The lack of affordable housing, particularly on the West Coast, continues to intensify. So pressing is the problem of housing in California that the top three campaign promises made by newly-elected California Governor Gavin Newsom were directly related: 1. Combat homelessness, 2. Build 3.5 million new homes by 2025, 3. Strengthen tenant protections.
High-priced land, hyper regulation and soaring building costs continue to stymie California developers who can’t make new projects pencil for anything other than Class A product. To further the challenge, the recent near-death experience of proposition 10 (rent control) that failed at the ballot is seen as far from a welcome mat for apartment landlords to either expand or enter the state’s anti-business environment.
Gov. Newsom in his inauguration speech earlier this month called for a Marshall Plan for affordable housing–referring to the 1947 plan providing significant federally-funded economic assistance to war-ravaged Europe.
Far from assistance, Newsom’s first move as governor is a lawsuit against the city of Huntington Beach. The lawsuit asserts that the city of Huntington Beach “is standing in the way of affordable housing production and refusing to meet regional housing needs.” The state says that Huntington Beach has not followed a state law that requires the city to provide housing to keep up with job and population growth. This pits the tradition of local control over housing against the Golden State’s Regional Housing Needs Assessment, the state’s attempt to set housing production goals for every city. Until recently there were no penalties for ignoring the statute. However, Newsom has suggested withholding state funds to California cities that don’t meet the standards set by the ruling.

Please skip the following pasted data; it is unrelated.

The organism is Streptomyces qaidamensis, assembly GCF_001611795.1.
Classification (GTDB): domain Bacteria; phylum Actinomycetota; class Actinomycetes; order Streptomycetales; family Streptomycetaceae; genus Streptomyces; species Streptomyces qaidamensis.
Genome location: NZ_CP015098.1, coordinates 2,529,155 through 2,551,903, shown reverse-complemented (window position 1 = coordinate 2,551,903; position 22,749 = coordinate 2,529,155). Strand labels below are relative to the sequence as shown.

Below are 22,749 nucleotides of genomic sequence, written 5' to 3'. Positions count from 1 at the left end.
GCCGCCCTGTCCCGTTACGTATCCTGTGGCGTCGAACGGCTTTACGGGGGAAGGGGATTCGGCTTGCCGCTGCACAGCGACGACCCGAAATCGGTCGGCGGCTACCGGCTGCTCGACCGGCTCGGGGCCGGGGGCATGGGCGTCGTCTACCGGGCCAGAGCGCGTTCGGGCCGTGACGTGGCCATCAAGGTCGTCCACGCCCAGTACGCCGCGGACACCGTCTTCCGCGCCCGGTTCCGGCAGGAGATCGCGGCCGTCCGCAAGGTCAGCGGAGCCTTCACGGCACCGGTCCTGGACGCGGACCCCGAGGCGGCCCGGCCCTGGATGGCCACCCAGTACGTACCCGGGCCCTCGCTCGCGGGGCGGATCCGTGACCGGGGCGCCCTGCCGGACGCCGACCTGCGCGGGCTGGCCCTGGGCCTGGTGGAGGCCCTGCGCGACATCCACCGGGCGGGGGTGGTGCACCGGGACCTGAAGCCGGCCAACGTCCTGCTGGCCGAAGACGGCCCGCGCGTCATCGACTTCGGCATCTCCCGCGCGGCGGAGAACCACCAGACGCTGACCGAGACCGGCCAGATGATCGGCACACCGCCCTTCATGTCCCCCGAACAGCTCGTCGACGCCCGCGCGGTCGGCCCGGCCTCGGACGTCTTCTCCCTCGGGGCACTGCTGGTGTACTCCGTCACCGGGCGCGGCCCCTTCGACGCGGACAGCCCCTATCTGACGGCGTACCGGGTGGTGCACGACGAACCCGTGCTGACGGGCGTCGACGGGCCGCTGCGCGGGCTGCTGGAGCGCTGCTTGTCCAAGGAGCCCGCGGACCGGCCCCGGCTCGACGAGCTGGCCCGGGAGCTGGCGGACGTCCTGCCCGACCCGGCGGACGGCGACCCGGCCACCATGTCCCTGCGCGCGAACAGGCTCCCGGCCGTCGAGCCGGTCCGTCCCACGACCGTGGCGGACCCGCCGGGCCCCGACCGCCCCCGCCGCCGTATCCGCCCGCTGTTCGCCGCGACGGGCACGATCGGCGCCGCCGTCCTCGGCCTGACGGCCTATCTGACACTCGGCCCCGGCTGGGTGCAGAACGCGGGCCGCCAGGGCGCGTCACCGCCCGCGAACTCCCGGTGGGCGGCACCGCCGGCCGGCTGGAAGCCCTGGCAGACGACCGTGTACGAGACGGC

Huntington Beach will be the first city to be sued for lack of compliance with the law. The city of Huntington Beach’s attorney, Michael Gates, says that the city has been “complying with all applicable State and housing zoning laws.” Huntington Beach, south of Los Angles, prevailed in a 2015 lawsuit which alleged the city cut back on the number of planned, high-density affordable units.